“I Am Not the Christ”
Grace to you and peace from God our Father, and from our Lord and Savior Jesus Christ. Amen.
400 years had passed since the prophet Malachi delivered the last Old Testament message—400 years of silence. Then came John. No one doubted his status as a prophet. There was something compelling about the man in a camel’s hair coat, eating locusts and honey, crying in the wilderness. He came with a message: “Repent, for the Kingdom of God is at hand!” The Pharisees sent the priests, but not to ask about his qualifications or even the orthodoxy of his message. They were not concerned whether his preaching conformed to the prophets before him. They want to know who he is.
His reply is odd. He does not say, “I am John, the miracle of baby of Zechariah and Elizabeth.” He does not say, “I am the forerunner promised through Isaiah,” though he will admit to that later. His immediate response is, “I am not the Christ.” It’s an odd response. He does not answer about who he is, but about who he is not. This matters because John is the greatest of prophets; he understands that nothing else matters except the Christ, and John wants everyone to know without a doubt that John is not the Christ.
His statement is profound. They want to know who he is, and so he tells them. “I am not the Christ. I am not God. I am a sinner. I cannot save myself. I need the Christ. Without Him I am doomed.” He always points to the Lamb of God who takes away the sins of the world. John’s humility springs from this devotion and compulsion, this obsession with the Truth. He will only talk about the function of his office, quoting of Isaiah: “I am the voice crying in the wilderness.” He doesn’t want to baptize Jesus; John is not worthy. But he does it, because his Lord Jesus insists. He doesn’t want the honor of Elijah’s name. But Jesus insists, so he gets that, too.
The 400-year silence is broken by this fiery preacher. Even so, the majority ignore him. They plod along in their comfortable lives. They carefully avoid making waves concerning what our Lord teaches. That should sound familiar, because that’s exactly how we live today. We have treated God’s Word and Sacraments lightly. We have taken these gifts for granted. We have tried to fulfill the law for ourselves. We have attempted to appease God’s wrath by our deeds, by our faith. We have held back from speaking the truth when it makes us uncomfortable. And it’s so much worse for us, because we have all the law and the prophets readily available to us. How they would envy us! The kingdom of heaven is at hand. Repent.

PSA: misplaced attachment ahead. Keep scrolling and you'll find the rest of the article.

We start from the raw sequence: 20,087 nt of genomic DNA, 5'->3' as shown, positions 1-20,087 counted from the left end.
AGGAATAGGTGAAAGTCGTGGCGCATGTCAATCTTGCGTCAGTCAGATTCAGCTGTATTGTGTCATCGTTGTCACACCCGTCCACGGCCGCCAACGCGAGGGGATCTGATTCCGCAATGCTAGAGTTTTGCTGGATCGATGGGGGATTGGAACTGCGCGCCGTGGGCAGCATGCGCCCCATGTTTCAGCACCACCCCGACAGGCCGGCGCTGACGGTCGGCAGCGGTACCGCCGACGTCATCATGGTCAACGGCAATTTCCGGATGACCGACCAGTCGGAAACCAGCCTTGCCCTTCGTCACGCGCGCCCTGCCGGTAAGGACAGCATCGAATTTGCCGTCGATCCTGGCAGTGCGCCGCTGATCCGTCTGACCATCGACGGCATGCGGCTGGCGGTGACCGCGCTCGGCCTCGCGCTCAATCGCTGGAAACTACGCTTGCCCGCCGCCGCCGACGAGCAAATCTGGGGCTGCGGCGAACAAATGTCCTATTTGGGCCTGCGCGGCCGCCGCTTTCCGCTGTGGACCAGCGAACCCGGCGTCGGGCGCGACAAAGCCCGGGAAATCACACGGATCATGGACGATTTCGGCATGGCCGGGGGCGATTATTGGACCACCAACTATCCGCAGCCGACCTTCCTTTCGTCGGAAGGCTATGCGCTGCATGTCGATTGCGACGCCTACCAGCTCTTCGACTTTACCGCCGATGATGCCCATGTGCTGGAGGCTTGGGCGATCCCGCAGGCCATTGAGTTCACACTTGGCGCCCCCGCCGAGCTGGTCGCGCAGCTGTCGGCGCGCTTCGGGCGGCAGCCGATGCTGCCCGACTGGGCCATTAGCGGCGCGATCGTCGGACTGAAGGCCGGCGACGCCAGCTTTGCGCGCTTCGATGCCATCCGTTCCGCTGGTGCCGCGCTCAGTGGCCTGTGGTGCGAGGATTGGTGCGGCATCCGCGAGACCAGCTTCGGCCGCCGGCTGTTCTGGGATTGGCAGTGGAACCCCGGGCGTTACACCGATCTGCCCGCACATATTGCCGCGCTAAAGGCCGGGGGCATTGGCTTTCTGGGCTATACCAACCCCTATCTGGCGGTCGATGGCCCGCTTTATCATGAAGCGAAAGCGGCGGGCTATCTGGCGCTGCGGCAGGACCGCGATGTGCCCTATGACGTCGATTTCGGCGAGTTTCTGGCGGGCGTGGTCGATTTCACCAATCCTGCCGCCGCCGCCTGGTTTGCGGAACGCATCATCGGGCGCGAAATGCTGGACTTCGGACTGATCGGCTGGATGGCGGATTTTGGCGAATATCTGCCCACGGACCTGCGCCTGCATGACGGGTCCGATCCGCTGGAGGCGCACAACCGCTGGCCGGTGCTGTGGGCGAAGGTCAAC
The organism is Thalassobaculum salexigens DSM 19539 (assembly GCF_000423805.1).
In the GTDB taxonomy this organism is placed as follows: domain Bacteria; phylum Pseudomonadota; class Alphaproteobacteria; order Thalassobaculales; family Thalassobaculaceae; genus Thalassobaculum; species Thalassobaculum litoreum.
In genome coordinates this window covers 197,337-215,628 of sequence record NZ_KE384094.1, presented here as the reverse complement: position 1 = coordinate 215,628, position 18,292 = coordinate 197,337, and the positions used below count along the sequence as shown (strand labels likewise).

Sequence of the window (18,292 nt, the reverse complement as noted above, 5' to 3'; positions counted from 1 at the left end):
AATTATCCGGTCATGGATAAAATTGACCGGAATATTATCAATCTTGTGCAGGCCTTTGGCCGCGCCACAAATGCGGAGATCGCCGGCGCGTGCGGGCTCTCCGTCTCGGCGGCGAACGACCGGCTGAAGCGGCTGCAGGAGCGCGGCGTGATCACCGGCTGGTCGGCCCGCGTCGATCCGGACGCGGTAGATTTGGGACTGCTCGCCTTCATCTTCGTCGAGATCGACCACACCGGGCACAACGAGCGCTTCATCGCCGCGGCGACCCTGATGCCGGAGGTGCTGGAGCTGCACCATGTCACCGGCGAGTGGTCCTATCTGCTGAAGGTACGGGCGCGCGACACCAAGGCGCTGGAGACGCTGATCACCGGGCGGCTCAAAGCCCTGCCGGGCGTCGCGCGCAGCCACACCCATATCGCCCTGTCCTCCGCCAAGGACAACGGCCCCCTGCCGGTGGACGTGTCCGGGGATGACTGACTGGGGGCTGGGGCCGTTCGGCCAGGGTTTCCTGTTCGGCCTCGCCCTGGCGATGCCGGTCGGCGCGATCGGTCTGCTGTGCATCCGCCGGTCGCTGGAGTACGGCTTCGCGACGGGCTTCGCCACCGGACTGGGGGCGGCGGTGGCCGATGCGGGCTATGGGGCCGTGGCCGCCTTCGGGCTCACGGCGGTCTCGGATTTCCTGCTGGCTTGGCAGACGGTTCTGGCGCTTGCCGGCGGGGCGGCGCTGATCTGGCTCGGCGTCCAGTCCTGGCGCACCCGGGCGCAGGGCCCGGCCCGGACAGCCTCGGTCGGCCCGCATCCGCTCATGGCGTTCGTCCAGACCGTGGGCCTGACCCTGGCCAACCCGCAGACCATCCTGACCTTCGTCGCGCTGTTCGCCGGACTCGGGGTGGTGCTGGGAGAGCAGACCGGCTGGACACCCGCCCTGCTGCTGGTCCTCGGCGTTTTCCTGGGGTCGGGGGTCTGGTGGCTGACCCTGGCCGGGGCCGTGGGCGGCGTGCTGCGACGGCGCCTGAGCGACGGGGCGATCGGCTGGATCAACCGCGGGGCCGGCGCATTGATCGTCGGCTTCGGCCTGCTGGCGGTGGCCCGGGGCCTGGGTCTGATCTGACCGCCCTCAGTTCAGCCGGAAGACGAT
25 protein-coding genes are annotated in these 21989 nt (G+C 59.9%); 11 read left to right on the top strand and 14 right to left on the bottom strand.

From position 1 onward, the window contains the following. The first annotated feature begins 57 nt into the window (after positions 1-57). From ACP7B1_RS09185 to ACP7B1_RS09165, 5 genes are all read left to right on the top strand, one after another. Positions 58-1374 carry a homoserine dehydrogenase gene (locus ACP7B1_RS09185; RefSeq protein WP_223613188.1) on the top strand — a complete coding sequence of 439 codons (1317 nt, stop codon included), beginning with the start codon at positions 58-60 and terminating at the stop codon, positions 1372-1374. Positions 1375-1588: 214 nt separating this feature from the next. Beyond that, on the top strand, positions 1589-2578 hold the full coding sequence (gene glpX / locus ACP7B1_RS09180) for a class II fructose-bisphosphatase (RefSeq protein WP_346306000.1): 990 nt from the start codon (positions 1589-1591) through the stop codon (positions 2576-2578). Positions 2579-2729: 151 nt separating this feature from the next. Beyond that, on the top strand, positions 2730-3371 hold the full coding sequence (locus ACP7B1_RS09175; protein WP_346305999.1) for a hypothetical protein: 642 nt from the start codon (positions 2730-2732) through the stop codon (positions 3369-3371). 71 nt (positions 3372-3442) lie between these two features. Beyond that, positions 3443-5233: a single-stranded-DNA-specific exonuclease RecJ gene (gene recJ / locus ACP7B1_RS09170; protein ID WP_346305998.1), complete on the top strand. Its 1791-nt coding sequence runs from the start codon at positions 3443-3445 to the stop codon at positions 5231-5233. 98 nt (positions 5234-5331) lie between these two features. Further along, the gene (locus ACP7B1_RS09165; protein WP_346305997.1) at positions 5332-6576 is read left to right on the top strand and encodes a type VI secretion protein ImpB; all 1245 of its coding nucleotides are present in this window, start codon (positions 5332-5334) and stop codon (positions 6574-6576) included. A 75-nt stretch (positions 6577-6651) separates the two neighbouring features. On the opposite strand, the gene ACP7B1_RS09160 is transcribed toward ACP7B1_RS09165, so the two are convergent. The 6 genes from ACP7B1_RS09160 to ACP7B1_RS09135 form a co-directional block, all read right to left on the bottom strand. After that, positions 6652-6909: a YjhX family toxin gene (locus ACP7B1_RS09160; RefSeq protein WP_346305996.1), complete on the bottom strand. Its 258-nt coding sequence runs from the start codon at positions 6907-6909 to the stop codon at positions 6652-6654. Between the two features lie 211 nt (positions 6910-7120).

Repent, for you are not the Christ. But thanks be to God, for Jesus is! He has given His life as a ransom for yours. He has loved you beyond all telling. And He still does. He unites you to Himself in the Feast laid before you. Be forgiven, renewed, restored, reinvigorated; be at peace. The Passover Lamb has been slain. In His blessed death, your sins died. He now lives again, but your sins were left in the grave. Eat this Lamb, drink His blood, and the angel of death passes over. You are safe.
Who are you? You are not the Christ! What would Jesus do? He would die. What would you do? You would die too, but now you don’t have to, because He did it for you. His office is not yours. His duty is not yours. He has died in your place. Don’t try to do what He would do. You are not Him. Instead, receive His righteousness, innocence, and blessedness. That is the peace the angels announced to the shepherds. It is the peace of not having the burden of the Law. It is the peace of being counted worthy by grace, of belonging to God, of abiding safely in His everlasting grasp. Who are you? You are not the Christ. But thanks be to God, for Jesus is! In the name of the Father and of the Son (†) and of the Holy Spirit. Amen.
The peace of God which passes all understanding will keep your hearts and minds in Christ Jesus always. Amen.